A few yards from where Lucie is washing the skulls of the dead, a familiar-looking man is sweeping leaves from the mass grave of 4,500 Tutsis. He is short, with the same tightly cropped beard and haunted look I encountered in 1994 a few weeks after the church massacre, when the stench of the dead tossed just outside its walls still overwhelmed Sunday mass. Members of the congregation held cloths over their faces as they prayed, and then emerged to blame the Tutsis for their own deaths.
Lucie reminds me that the man’s name is Thomas Kanyeperu and that he had been the church groundsman. She says he served nine years in prison for genocide. “He said he didn’t do it,” she tells me. “He said he saved Tutsis. Maybe he saved some Tutsis but he killed others. Even today he hates us. Ask him. You’ll see.”
The killing was so efficient in Kibuye and the surrounding province, where all but 8,000 of its 250,000 Tutsis were slaughtered, that it was known as the “pure genocide”. That was in part due to the province’s governor, Clément Kayishema, a doctor who took to the radio to urge Tutsis fleeing the marauding “interahamwe” gangs of Hutu extremists to shelter in the town’s church.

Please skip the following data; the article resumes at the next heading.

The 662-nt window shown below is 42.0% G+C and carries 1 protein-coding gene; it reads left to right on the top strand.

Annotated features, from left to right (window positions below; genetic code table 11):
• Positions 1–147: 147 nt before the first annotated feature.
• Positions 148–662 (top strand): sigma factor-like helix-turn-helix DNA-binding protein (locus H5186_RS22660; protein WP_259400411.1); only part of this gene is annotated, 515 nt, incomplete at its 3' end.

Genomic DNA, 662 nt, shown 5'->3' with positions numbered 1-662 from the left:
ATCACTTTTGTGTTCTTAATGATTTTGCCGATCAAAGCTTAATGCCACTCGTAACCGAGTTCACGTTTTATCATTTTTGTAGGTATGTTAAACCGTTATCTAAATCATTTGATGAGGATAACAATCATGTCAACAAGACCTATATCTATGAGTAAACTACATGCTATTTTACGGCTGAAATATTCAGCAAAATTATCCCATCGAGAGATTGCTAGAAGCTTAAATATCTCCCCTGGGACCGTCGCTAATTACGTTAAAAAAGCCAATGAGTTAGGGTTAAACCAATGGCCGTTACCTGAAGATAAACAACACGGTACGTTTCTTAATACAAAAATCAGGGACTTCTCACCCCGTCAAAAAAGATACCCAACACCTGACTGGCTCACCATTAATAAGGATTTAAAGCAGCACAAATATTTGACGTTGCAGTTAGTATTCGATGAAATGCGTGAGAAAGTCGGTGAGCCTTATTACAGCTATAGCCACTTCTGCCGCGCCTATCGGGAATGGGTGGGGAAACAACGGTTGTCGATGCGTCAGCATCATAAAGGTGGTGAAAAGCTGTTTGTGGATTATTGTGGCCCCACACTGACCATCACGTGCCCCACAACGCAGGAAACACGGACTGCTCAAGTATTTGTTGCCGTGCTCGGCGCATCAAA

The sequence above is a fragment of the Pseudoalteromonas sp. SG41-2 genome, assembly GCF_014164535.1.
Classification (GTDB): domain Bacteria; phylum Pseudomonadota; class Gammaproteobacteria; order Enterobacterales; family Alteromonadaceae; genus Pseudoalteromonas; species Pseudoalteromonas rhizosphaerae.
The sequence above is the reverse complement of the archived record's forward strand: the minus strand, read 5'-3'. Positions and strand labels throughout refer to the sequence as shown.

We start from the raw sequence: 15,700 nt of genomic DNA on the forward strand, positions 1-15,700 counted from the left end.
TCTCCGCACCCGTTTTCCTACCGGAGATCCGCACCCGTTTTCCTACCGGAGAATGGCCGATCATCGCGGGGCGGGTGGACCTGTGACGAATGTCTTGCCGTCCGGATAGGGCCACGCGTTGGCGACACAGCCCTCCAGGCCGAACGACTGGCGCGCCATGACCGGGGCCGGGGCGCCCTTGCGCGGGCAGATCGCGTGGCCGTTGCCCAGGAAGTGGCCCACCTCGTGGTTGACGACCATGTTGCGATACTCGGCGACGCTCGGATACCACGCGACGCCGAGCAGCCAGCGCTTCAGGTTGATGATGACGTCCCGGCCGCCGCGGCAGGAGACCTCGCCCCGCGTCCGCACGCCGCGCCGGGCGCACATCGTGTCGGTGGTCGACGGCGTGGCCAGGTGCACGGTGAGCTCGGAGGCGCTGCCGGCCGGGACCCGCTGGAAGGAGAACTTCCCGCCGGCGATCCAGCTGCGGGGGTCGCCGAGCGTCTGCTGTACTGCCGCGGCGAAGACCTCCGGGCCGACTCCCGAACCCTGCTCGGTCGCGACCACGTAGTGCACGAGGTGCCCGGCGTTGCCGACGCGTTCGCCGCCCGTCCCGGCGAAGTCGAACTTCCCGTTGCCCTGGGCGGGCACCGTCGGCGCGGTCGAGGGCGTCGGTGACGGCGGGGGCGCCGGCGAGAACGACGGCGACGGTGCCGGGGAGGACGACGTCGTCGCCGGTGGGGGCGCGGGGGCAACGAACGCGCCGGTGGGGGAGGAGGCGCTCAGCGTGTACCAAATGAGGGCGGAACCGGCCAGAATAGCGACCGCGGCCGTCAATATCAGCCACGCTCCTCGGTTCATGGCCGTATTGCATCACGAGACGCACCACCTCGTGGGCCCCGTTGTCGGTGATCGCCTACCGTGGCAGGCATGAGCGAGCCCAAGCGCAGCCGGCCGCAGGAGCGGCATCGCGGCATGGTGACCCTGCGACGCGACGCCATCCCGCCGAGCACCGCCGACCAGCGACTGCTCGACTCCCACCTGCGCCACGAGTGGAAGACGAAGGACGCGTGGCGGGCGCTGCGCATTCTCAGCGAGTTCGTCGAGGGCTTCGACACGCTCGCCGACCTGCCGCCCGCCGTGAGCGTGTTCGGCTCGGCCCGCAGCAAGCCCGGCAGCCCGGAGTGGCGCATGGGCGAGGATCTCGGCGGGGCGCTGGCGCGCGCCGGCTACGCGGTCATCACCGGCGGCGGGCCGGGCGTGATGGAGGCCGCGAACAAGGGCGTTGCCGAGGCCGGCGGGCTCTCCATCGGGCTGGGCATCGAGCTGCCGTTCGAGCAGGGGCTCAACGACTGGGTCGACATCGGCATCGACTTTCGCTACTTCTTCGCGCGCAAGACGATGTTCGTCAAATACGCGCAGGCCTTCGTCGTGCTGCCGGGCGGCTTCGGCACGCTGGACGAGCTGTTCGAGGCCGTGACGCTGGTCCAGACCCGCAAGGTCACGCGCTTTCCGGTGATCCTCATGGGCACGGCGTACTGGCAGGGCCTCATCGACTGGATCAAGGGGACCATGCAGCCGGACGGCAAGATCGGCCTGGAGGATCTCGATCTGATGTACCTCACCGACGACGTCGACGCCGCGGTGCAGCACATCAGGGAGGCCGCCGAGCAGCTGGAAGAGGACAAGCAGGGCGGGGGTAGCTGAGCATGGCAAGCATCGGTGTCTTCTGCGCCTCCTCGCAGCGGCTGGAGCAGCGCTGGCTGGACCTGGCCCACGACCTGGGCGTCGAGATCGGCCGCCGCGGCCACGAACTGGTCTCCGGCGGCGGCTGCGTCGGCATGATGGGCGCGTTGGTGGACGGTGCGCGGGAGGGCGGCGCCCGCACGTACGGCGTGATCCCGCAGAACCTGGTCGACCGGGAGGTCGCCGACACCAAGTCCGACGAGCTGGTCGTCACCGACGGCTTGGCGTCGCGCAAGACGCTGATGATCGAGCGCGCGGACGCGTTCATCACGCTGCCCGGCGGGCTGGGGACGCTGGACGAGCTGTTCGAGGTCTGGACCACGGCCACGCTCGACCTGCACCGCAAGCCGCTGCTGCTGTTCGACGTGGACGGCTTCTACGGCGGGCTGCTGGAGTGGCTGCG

They soon realised their mistake. The church was perched atop a small peninsula jutting into Lake Kivu. When the killing there began in earnest on 17 April 1994, there was nowhere to flee. Some Tutsis ran to the water only to be attacked by men in boats. The genocidaire tossed grenades into the lake just as they used explosives to catch fish.
Those who lived were often saved by the decency of others. Lucie and her mother were inside the church when the interahamwe stormed in shooting and cutting away with machetes. As Tutsis fled through the back door some were killed on the spot, including Lucie’s grandfather. Others were lined up for execution by men waving nail-studded clubs. By the end of the day 11,500 people had been murdered in and around the church. The next day another 10,000 Tutsis were killed in the football stadium.
But Lucie and her mother were rescued by policemen pretending they were taking them for execution. As they were marched away, Madalena heard a child crying among the vegetation. “We were furious because he was shouting and we thought it would bring the interahamwe,” she tells me. “I thought to myself: ‘Shut up child. Shut up or die.'”
A policeman rescued the boy. Only later did Madalena see that the child she wished dead was her eight year-old son, Maurice. Today he is an army officer.
Madalena’s neighbours hid her and the children until it became too dangerous. After that the family burrowed deep into banana groves and hoped no one would find them. Over the coming weeks Madalena was captured, raped and saved from death by the bravery of a Hutu bank clerk who used his own money to bribe the interahamwe.